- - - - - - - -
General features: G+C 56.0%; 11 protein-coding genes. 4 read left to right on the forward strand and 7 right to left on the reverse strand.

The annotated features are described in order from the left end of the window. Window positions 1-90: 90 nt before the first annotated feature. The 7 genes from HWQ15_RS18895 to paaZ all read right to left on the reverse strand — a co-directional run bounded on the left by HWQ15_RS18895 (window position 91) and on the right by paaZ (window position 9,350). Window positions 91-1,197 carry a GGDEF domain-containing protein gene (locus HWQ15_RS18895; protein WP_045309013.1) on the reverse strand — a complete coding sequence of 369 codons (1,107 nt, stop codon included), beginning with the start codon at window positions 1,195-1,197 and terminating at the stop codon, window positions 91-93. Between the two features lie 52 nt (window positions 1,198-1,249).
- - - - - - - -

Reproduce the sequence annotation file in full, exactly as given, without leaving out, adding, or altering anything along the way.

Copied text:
General features: G+C 56.0%; 11 protein-coding genes. 4 read left to right on the forward strand and 7 right to left on the reverse strand.

The annotated features are described in order from the left end of the window. Window positions 1-90: 90 nt before the first annotated feature. The 7 genes from HWQ15_RS18895 to paaZ all read right to left on the reverse strand — a co-directional run bounded on the left by HWQ15_RS18895 (window position 91) and on the right by paaZ (window position 9,350). Window positions 91-1,197 carry a GGDEF domain-containing protein gene (locus HWQ15_RS18895; protein WP_045309013.1) on the reverse strand — a complete coding sequence of 369 codons (1,107 nt, stop codon included), beginning with the start codon at window positions 1,195-1,197 and terminating at the stop codon, window positions 91-93. Between the two features lie 52 nt (window positions 1,198-1,249).